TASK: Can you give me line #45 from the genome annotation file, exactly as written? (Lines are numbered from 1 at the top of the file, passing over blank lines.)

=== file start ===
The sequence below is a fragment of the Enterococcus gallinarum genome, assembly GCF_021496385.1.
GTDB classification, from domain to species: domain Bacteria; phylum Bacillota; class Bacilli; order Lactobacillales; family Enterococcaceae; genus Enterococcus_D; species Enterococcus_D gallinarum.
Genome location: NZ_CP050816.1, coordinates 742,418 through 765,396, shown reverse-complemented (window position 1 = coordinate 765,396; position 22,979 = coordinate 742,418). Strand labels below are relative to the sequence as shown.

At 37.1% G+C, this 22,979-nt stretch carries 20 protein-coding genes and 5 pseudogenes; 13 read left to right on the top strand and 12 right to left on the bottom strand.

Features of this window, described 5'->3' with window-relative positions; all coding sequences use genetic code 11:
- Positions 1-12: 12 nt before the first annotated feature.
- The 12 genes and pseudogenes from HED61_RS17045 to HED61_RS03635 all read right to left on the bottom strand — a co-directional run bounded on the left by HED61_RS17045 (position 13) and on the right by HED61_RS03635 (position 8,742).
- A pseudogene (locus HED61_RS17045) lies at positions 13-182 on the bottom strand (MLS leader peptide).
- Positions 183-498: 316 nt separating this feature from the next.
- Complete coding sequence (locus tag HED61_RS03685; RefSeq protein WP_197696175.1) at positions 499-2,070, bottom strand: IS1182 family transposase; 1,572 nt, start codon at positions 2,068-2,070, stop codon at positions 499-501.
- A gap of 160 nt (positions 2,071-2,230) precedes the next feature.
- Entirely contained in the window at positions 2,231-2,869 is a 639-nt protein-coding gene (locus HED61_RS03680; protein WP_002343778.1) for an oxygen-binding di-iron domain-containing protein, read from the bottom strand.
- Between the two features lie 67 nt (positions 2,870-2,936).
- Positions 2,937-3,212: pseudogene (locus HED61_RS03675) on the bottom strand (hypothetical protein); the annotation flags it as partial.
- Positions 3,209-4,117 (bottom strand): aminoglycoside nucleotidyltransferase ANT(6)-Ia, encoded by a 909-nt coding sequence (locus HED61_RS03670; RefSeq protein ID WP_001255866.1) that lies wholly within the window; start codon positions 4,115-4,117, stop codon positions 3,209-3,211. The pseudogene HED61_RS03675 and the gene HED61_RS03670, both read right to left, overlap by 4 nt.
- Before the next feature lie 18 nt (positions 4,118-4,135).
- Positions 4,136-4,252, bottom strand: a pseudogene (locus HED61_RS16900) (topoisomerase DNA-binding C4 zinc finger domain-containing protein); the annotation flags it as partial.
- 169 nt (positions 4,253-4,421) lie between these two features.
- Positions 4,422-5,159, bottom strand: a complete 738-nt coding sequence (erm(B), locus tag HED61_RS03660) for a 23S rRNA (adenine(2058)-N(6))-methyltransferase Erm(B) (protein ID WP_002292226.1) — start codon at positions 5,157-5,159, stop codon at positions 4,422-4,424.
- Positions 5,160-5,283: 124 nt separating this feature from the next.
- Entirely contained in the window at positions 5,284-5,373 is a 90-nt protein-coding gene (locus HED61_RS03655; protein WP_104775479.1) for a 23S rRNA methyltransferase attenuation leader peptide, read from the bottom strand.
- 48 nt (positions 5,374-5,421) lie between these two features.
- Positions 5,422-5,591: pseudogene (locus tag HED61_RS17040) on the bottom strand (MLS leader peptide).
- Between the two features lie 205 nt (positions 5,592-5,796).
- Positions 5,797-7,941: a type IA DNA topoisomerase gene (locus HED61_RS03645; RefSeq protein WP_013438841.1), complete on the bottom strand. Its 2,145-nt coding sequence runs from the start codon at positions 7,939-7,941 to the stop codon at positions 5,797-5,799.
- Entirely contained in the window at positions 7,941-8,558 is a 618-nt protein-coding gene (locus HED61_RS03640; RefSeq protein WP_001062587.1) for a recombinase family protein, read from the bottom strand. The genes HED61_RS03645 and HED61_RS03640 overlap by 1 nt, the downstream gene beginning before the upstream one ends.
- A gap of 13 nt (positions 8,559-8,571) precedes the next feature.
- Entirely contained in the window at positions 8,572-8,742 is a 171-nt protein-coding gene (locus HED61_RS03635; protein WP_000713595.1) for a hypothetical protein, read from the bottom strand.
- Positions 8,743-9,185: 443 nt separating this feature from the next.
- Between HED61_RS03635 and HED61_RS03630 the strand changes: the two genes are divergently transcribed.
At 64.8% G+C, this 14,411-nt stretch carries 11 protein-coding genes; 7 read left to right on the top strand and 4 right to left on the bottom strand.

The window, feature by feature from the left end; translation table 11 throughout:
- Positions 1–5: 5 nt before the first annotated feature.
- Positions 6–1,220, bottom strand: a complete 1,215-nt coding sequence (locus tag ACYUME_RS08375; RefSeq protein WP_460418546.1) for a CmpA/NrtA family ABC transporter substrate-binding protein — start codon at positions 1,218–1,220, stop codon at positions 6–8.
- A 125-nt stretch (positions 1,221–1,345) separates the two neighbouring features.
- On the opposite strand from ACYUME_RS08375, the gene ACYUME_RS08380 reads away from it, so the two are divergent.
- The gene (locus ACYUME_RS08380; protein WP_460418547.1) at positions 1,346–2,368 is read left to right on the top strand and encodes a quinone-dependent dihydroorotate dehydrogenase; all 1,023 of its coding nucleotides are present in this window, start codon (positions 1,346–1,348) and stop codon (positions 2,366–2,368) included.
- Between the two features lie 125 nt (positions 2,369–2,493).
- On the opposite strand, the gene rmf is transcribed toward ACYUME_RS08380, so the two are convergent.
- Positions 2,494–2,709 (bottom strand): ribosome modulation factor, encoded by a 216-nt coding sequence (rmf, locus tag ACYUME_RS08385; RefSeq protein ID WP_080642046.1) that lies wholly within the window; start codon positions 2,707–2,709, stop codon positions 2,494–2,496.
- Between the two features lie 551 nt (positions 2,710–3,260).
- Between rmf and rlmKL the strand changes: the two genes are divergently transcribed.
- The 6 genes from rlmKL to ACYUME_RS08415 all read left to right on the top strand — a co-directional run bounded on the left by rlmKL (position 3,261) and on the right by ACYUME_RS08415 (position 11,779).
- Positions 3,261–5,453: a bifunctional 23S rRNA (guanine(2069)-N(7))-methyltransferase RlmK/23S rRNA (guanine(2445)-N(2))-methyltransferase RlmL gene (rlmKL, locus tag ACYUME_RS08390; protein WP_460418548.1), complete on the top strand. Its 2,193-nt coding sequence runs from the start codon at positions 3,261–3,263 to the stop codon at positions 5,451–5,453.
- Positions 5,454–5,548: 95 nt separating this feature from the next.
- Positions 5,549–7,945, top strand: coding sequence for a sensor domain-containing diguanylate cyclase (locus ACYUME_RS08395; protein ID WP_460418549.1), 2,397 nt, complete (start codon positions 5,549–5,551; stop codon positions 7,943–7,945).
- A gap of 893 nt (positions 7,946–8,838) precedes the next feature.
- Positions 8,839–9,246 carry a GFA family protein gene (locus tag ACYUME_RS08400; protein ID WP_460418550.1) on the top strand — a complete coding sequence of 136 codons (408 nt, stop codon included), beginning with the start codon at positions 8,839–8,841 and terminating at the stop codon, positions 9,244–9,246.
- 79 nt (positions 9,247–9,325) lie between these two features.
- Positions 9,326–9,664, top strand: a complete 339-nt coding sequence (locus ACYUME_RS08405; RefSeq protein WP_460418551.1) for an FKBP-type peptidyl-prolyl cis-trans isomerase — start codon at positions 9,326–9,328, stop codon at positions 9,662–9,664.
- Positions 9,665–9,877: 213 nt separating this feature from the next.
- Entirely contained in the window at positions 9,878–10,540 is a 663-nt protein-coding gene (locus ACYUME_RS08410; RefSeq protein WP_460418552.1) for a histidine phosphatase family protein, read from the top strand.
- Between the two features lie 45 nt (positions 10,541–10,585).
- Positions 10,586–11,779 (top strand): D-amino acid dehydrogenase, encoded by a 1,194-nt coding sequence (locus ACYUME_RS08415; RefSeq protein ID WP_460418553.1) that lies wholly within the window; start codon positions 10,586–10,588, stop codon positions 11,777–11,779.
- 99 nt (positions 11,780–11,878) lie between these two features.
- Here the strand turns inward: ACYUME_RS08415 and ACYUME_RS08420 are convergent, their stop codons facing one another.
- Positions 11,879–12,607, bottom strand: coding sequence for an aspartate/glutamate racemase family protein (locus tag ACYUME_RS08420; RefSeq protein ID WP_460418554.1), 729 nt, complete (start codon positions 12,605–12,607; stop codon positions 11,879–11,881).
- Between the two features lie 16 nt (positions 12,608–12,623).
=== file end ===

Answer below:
- Positions 5,454–5,548: 95 nt separating this feature from the next.